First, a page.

skills you cared about increased by your level
that's it, though. now EVERY skill increases by level, if I care about it or not. If my char uses that skill or not, even if it doesn't make any sense for the char to even HAVE that skill

So, the whole entire reason they did it for all skills is that it gives high level characters the option to at least attempt to participate in a variety of activities. Stealth being the chief reason.

If progression of untrained skills is that big of a sticking point, what if Untrained just did not get a +level bonus? Then a character can act as though they were trained for X hours if they receive instruction from someone expert or above?


8 people marked this as a favorite.
ENHenry wrote:
O. N. wrote:
Vic Ferrari wrote:
It can lead to some interesting scenarios, like your 15th-level character, having a drink at the bar, and a bunch of ghouls burst in and attack everyone, and they just sit there, drinking, while the occasional ghoul hits them, to their annoyance.
That got a irl laugh. Love that image, thanks.

Ghoul from PF1:

Melee bite +3 (1d6+1 plus disease and paralysis) and 2 claws +3 (1d6+1 plus paralysis)
AC of a 15th level Fighter in PF1: 28 (+4 Full Plate, 12 dex, and +4 Ring)

This happens under PF1, too. :-)

Ahh, but the PF2 fighter could do it naked!


Pathfinder Adventure Path, Lost Omens, Pathfinder Accessories, Rulebook, Starfinder Accessories, Starfinder Roleplaying Game, Starfinder Society Subscriber
WatersLethe wrote:
Hythlodeus wrote:
WatersLethe wrote:
skills you cared about increased by your level
that's it, though. now EVERY skill increases by level, if I care about it or not. If my char uses that skill or not, even if it doesn't make any sense for the char to even HAVE that skill

So, the whole entire reason they did it for all skills is that it gives high level characters the option to at least attempt to participate in a variety of activities. Stealth being the chief reason.

If progression of untrained skills is that big of a sticking point, what if Untrained just did not get a +level bonus? Then a character can act as though they were trained for X hours if they receive instruction from someone expert or above?

Then perhaps, like Perception, certain skills should be grouped under adventuring skills and follow the level progression, while others require investment. Similar in concept to PF Unchained!'s background skills. I still don't like the assumed auto-progression but it's closer to a middle-ground than what we currently have.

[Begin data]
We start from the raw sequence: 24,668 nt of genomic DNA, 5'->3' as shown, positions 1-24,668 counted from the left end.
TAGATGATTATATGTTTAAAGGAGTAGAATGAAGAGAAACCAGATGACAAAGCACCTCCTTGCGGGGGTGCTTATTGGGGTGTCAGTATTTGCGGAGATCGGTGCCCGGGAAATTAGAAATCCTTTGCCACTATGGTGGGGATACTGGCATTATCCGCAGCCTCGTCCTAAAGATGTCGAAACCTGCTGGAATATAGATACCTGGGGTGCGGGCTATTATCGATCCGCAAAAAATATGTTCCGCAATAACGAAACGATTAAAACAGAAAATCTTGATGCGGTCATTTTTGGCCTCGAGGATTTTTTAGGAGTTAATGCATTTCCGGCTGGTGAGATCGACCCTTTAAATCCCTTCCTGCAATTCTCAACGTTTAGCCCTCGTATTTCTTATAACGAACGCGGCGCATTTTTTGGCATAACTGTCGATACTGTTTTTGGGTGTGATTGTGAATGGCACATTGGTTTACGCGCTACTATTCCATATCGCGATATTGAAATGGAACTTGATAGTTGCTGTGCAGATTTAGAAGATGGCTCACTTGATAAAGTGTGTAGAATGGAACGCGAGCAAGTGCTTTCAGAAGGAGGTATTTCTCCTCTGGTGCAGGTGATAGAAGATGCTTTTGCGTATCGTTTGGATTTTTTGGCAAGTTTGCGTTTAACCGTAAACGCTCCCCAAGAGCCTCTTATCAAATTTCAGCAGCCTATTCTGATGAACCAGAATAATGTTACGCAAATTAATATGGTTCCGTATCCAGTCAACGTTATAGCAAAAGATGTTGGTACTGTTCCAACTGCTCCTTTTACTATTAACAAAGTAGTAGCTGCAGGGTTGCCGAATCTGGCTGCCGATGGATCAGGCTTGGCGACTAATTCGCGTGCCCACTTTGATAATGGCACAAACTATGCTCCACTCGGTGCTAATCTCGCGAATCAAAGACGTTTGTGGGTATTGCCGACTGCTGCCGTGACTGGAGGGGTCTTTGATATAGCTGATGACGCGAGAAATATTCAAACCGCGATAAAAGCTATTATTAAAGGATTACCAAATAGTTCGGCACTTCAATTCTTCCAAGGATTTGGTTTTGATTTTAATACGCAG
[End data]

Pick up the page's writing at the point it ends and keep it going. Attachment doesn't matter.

Honestly, though, the simpler fix would seem to be more generous distribution of skill points ala Starfinder.


7 people marked this as a favorite.
ENHenry wrote:
O. N. wrote:
Vic Ferrari wrote:
It can lead to some interesting scenarios, like your 15th-level character, having a drink at the bar, and a bunch of ghouls burst in and attack everyone, and they just sit there, drinking, while the occasional ghoul hits them, to their annoyance.
That got a irl laugh. Love that image, thanks.

Ghoul from PF1:

Melee bite +3 (1d6+1 plus disease and paralysis) and 2 claws +3 (1d6+1 plus paralysis)
AC of a 15th level Fighter in PF1: 28 (+4 Full Plate, 12 dex, and +4 Ring)

This happens under PF1, too. :-)

The difference is the PF2 character can be stark naked (or just unarmored) in the bar and be AC 25, still completely untouchable by the ghouls. Meanwhile your PF1 15th level fighter, if stark naked (or just unarmored), only has an AC of 11. And he'd most likely get demolished.

Sovereign Court

5 people marked this as a favorite.
Pathfinder Maps Subscriber; Pathfinder Roleplaying Game Superscriber
Vic Ferrari wrote:
Yes, they have gone specifically with big numbers and high level characters not being threatened by lower level monsters,

This. They need numbers for the game to scale. A constant treadmill.

I love Bound Accuracy from 5e for this exact opposite reason . Keeps everything clean and tight, more flexibility in encounter/ adventure design.


11 people marked this as a favorite.
TheFinish wrote:
ENHenry wrote:
O. N. wrote:
Vic Ferrari wrote:
It can lead to some interesting scenarios, like your 15th-level character, having a drink at the bar, and a bunch of ghouls burst in and attack everyone, and they just sit there, drinking, while the occasional ghoul hits them, to their annoyance.
That got a irl laugh. Love that image, thanks.

Ghoul from PF1:

Melee bite +3 (1d6+1 plus disease and paralysis) and 2 claws +3 (1d6+1 plus paralysis)
AC of a 15th level Fighter in PF1: 28 (+4 Full Plate, 12 dex, and +4 Ring)

This happens under PF1, too. :-)

The difference is the PF2 character can be stark naked (or just unarmored) in the bar and be AC 25, still completely untouchable by the ghouls. Meanwhile your PF1 15th level fighter, if stark naked (or just unarmored), only has an AC of 11. And he'd most likely get demolished.

I'll be honest, I like that there's some way to show a character is powerful and skilled beyond just how much magic armor they have. They're just straight better at it (you could argue this should apply to weapon dice too, but that's another thread). The lvl 14 character I made had, naked, a minimum skill bonus +12 and maximum +21. I find that to be perfectly acceptable. He sneaks amazing, and while arcana is not his field, he's seen enough s%#! to recognize magic when he sees it. A ghoul tries to bit them and they just dodge without thinking about it, because ghouls are chumps. Seems fine to me.


7 people marked this as a favorite.
BPorter wrote:
Vic Ferrari wrote:
Steve Geddes wrote:
Vic Ferrari wrote:
Steve Geddes wrote:

Isn't it just so that 20th level things are way, way better than 1st level things at pretty much everything?